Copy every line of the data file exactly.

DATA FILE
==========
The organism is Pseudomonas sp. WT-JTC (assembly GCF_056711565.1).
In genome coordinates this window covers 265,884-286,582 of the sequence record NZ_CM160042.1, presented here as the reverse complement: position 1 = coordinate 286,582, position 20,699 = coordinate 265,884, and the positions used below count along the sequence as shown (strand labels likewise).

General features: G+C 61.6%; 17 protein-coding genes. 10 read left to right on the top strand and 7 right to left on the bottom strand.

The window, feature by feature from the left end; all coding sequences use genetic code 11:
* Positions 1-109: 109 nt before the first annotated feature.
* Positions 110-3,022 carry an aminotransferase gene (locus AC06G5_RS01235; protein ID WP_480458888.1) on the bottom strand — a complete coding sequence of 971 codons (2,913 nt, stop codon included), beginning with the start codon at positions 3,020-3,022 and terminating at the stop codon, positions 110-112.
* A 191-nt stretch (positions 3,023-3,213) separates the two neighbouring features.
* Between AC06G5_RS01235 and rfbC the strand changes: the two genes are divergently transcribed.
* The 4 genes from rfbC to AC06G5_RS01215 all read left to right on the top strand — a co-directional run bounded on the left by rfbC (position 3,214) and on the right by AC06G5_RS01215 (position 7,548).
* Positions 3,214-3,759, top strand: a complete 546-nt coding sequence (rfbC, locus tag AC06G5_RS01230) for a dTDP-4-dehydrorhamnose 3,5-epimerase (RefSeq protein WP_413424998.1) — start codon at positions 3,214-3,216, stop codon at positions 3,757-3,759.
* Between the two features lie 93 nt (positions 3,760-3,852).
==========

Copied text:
The organism is Pseudomonas sp. WT-JTC (assembly GCF_056711565.1).
In genome coordinates this window covers 265,884-286,582 of the sequence record NZ_CM160042.1, presented here as the reverse complement: position 1 = coordinate 286,582, position 20,699 = coordinate 265,884, and the positions used below count along the sequence as shown (strand labels likewise).

General features: G+C 61.6%; 17 protein-coding genes. 10 read left to right on the top strand and 7 right to left on the bottom strand.

The window, feature by feature from the left end; all coding sequences use genetic code 11:
* Positions 1-109: 109 nt before the first annotated feature.
* Positions 110-3,022 carry an aminotransferase gene (locus AC06G5_RS01235; protein ID WP_480458888.1) on the bottom strand — a complete coding sequence of 971 codons (2,913 nt, stop codon included), beginning with the start codon at positions 3,020-3,022 and terminating at the stop codon, positions 110-112.
* A 191-nt stretch (positions 3,023-3,213) separates the two neighbouring features.
* Between AC06G5_RS01235 and rfbC the strand changes: the two genes are divergently transcribed.
* The 4 genes from rfbC to AC06G5_RS01215 all read left to right on the top strand — a co-directional run bounded on the left by rfbC (position 3,214) and on the right by AC06G5_RS01215 (position 7,548).
* Positions 3,214-3,759, top strand: a complete 546-nt coding sequence (rfbC, locus tag AC06G5_RS01230) for a dTDP-4-dehydrorhamnose 3,5-epimerase (RefSeq protein WP_413424998.1) — start codon at positions 3,214-3,216, stop codon at positions 3,757-3,759.
* Between the two features lie 93 nt (positions 3,760-3,852).